Deep brain stimulation may be safe for older Parkinson patients

1. Deep brain stimulation (DBS) has established effectiveness in the treatment of medication-refractory Parkinson disease, and in patients with significant motor fluctuations and dyskinesia. 

2. The rate of complications from DBS did not correlate with increased age, suggesting that older patients, who are typically not considered to be candidates for DBS, may benefit from this treatment.  

Evidence Rating Level: 2 (Good) 

Study Rundown: Deep brain stimulation (DBS) is a treatment in which electrodes are introduced into the brain and provide electrical stimulation. It is valuable in the treatment of many disease states, most notably advanced Parkinson disease (PD) that has become refractory to medical treatment. However, the procedure is associated with potential side effects and complications, which have been thought to increase with advanced age. Most studies performed thus far have excluded patients older than the age of 75, and some previous studies had a mean age at surgery of 57 years old. Because the average age of onset of PD is approximately 60 years old, and DBS is done a mean of 14 years after diagnosis, most patients that may potentially benefit from DBS are in an older age group. This study found that the rate of complications from DBS was not significantly correlated with increasing age.

A limitation of this study is that complication rates past 90 days were not accounted for, and that only a certain complications (PE, hemorrhage, pneumonia, and wound infection) were identified using ICD-9 codes. However, this study analyzed a large and diverse group of patients for major complications after surgery, avoiding selection bias that might have been caused by only examining patients from certain centers. This suggests that age should not be a deciding factor in determining candidacy for DBS treatment. Older patients are likely to suffer from postural instability, gait difficulty, and other complications of PD that may affect morbidity and mortality, making them a particularly interesting target population for benefiting from DBS.

Click to read the study, published today in JAMA Neurology

Relevant Reading: Risks of common complications in deep brain stimulation surgery: management and avoidance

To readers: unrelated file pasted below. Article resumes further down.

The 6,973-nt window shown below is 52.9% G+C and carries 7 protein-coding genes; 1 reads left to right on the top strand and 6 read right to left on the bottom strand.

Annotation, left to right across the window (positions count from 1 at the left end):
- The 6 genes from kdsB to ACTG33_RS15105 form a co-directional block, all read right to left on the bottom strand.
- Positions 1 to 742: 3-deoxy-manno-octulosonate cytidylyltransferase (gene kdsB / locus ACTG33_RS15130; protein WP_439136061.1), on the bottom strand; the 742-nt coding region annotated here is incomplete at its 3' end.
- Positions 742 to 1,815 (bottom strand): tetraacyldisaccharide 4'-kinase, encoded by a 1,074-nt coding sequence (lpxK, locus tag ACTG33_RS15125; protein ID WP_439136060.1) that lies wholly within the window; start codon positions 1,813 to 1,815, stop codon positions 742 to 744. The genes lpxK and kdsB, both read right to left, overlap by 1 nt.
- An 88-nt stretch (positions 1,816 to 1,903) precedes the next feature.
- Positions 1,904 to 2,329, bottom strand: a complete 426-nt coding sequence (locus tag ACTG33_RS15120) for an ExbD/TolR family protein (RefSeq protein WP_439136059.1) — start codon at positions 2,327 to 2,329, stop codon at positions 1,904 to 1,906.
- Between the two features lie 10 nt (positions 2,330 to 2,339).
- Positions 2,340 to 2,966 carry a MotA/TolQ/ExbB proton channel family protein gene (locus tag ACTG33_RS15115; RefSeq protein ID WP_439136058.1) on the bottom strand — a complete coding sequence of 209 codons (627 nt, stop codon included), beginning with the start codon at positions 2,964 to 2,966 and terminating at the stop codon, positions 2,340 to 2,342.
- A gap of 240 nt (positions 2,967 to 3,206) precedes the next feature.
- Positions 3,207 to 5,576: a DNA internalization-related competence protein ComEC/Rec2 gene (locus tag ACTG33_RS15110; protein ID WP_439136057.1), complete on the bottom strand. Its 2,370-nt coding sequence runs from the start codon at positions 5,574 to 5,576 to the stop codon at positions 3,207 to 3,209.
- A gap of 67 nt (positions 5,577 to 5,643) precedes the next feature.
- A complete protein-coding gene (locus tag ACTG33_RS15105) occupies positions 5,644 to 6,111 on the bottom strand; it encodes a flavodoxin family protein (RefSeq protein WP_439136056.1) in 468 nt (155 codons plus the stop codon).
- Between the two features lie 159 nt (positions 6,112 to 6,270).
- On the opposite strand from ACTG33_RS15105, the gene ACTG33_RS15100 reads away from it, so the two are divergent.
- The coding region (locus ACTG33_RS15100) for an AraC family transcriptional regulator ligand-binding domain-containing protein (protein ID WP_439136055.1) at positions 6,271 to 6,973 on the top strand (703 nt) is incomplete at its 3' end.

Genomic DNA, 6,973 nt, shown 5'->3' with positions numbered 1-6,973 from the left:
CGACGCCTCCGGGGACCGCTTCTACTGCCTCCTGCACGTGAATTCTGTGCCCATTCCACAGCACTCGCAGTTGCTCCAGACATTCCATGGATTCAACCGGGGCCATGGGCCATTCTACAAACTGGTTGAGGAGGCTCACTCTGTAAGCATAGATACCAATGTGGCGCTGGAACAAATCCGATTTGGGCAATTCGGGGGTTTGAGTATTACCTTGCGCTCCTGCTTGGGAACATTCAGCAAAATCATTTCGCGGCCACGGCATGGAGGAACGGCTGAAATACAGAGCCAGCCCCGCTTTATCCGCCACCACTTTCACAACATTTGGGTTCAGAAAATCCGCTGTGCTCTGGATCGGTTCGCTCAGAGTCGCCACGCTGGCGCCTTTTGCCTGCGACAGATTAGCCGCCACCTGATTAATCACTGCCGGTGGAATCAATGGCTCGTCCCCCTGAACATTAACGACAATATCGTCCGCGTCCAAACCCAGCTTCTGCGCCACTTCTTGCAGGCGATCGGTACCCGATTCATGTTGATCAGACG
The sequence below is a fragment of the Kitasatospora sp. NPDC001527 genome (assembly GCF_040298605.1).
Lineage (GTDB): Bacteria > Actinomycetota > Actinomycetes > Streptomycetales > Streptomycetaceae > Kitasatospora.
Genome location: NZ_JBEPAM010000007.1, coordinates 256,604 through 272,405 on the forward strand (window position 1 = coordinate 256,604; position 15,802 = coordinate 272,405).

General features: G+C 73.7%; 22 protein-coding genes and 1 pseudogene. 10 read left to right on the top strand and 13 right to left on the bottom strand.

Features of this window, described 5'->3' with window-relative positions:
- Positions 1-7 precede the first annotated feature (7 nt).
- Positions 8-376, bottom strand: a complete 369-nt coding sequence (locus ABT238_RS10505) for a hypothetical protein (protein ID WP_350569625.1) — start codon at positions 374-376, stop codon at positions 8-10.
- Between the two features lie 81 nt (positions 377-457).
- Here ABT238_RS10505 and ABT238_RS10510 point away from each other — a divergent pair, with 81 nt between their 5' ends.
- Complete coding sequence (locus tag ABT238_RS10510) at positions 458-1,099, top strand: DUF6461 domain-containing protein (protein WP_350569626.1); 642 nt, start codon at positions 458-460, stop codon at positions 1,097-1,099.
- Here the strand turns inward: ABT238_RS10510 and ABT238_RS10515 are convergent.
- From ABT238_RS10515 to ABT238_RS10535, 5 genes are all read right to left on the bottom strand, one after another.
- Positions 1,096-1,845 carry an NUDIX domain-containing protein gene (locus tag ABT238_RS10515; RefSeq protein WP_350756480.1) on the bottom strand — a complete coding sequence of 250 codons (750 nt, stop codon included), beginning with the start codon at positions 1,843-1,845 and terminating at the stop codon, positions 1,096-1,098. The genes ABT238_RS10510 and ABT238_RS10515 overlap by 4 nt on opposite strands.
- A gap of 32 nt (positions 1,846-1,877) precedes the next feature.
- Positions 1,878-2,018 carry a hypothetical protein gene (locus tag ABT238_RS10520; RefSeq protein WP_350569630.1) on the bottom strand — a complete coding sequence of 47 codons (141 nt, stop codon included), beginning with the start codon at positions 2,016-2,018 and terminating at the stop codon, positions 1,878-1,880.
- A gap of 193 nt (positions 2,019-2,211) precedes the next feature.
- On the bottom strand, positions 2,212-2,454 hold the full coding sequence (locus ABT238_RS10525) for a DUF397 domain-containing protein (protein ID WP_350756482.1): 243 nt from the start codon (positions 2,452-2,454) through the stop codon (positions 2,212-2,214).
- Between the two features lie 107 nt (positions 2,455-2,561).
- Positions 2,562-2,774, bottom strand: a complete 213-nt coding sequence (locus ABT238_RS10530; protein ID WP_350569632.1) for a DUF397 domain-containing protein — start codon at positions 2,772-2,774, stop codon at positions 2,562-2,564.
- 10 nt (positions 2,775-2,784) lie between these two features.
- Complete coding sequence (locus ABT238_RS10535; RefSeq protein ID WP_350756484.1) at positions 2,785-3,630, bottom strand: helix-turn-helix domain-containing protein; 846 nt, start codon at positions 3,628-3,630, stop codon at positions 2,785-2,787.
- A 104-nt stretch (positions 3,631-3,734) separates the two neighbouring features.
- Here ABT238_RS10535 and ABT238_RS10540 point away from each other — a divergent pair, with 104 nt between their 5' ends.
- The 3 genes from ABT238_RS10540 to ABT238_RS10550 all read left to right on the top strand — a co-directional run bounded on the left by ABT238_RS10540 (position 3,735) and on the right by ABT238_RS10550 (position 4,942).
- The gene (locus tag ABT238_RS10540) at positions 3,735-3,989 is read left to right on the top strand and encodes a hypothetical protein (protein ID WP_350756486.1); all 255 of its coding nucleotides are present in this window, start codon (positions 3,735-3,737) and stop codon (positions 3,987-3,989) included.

In-Depth [retrospective cohort]: This study retrospectively analyzed cases of DBS procedures and the rates of adverse effects by age group to assess if DBS would be a safe, effective therapy for patients of advanced age. Cases were found using the Thomson Reuters MarketScan national database, based on ICD-9 codes. A total 1757 patients were included in analysis, with dates of treatment ranging from 2000 to 2009. The average age of the patients was 61.2 years. 582 patients were older than 65 years of age and 123 were older than 75 years of age.

Of all patients included in the study, 7.5% of these patients had one or more complications within 90 days. The complications recorded includedpneumonia (2.3%), hemorrhage/hematoma (1.4%), wound infections (3.6%), and pulmonary embolism (0.6%). Complications such as revision surgery, death, or removal were not included as they were presumed to be quite rare. 7.3% of patients older than 75 years of age had a complication within 90 days, compared to 7.5% of patients younger than 75 years of age (p=0.93). Increasing age (in patients grouped by 5 year epochs) was not a significant predictor of having a complication in 90 days postoperatively (OR: 1.10, 95% CI 0.96-1.25), nor was it associated with increased length of hospital stay (OR: 0.93, CI: 0.73-1.2, p=0.57).

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Image: PD

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